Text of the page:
Interview with Tony Ten Fingers from Primal: Why We Long to Be Wild and Free
Indigenous teachers are now sharing, learning, and taking things back to their own people, even in the face of big challenges in their own communities, such as suicide prevention, a prevalence of fetal alcohol syndrome, the growing number of missing native women, and other issues that are specific to that community. And they are not hesitant to directly address the big issues and ideas of cultural appropriation, decolonization, and even the idea of reindigenization.
Tony Ten Fingers is one such teacher and leader. Tony was born and raised in Ogalala, South Dakota, and was a significant contributor to the early days of the primal movement, especially on the east coast. He has worked across the country helping people heal from trauma by connecting deeply to nature. He has served as a mentor to these people and has done ground-breaking work on suicide prevention in native communities. He has also personally experienced the impact of youth suicide on reservations, having lost family members to the epidemic. I know Tony from my early days at WAS, and he is always a solid presence of warmth, kindness, insight, and deep heart-felt sharing. When I first met Tony, he had the appearance of many archetypal images of Lakota people: strong, long vibrant black hair, and a prominent hawk-like nose. Tony’s Lakota name is Wanbli Nata’u, which means Raging Eagle. The irony is that Tony never rages at anybody; he maintains a peaceful, ironic, and quite funny demeanor.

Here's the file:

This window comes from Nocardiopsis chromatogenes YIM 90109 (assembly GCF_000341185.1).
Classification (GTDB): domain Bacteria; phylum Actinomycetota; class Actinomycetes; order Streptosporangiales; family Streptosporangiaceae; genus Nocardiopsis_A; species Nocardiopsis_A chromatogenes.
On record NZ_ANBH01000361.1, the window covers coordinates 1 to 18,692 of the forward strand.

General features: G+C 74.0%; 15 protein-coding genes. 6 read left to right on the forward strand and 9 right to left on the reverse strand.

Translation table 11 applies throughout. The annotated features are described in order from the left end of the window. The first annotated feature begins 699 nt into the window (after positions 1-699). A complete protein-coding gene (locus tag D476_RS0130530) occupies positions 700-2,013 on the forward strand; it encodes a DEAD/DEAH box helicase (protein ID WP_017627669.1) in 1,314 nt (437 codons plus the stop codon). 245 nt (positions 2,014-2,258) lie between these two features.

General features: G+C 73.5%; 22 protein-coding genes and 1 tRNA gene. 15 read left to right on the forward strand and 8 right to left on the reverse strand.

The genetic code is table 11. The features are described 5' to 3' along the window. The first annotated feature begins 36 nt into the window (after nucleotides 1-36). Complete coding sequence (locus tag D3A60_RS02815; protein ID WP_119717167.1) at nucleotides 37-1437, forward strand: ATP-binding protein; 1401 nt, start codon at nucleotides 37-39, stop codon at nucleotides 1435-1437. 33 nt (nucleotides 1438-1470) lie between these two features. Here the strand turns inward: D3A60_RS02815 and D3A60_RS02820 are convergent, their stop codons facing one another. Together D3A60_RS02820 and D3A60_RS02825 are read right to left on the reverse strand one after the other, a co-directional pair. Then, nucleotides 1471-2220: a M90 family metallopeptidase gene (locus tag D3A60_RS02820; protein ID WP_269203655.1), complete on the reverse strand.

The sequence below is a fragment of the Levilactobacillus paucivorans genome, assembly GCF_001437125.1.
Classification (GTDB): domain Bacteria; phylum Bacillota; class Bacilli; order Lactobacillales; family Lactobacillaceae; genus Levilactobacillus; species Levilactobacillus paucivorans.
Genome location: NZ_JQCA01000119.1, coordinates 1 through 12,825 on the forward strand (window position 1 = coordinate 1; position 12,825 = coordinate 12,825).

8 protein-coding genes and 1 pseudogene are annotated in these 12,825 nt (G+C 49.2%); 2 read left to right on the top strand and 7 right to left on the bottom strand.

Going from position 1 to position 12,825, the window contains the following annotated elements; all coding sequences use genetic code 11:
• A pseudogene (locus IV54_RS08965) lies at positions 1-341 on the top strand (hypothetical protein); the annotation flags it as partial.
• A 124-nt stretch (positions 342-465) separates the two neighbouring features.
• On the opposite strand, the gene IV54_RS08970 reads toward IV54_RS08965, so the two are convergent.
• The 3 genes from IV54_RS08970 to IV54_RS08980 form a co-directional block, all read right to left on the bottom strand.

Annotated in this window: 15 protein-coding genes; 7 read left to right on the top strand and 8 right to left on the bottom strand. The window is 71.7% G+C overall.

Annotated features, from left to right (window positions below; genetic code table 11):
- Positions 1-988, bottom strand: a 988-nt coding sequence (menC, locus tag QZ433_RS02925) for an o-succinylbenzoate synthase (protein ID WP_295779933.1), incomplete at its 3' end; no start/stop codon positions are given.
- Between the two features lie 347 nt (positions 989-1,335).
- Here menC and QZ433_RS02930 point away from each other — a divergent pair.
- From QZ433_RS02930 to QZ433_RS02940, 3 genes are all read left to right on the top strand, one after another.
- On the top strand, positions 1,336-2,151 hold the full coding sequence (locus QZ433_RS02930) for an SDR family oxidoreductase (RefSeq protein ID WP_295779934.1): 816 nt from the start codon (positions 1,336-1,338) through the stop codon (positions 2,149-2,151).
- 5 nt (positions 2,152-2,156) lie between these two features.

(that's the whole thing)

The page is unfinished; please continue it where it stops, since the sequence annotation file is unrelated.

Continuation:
Much of Tony’s work and the work that he sees happening through survival skills, the primal journey, and deep nature connection is about establishing Identity, especially for Native people. Whether it’s working with troubled teen youth in a wilderness setting, playing with elementary school kids on the reservation, or doing suicide prevention, a lot comes back to knowing who we are. We need to learn to know who we really are and to identify or even re-identify who we are. Tony sees survival skills as one valid path for this quest, and it's important to realize that all people long to be connected to their deep primal nature
So what, exactly, is the connection between survival skills and finding one's identity?
“When we’re in nature practicing survival skills, that’s when things make sense in the w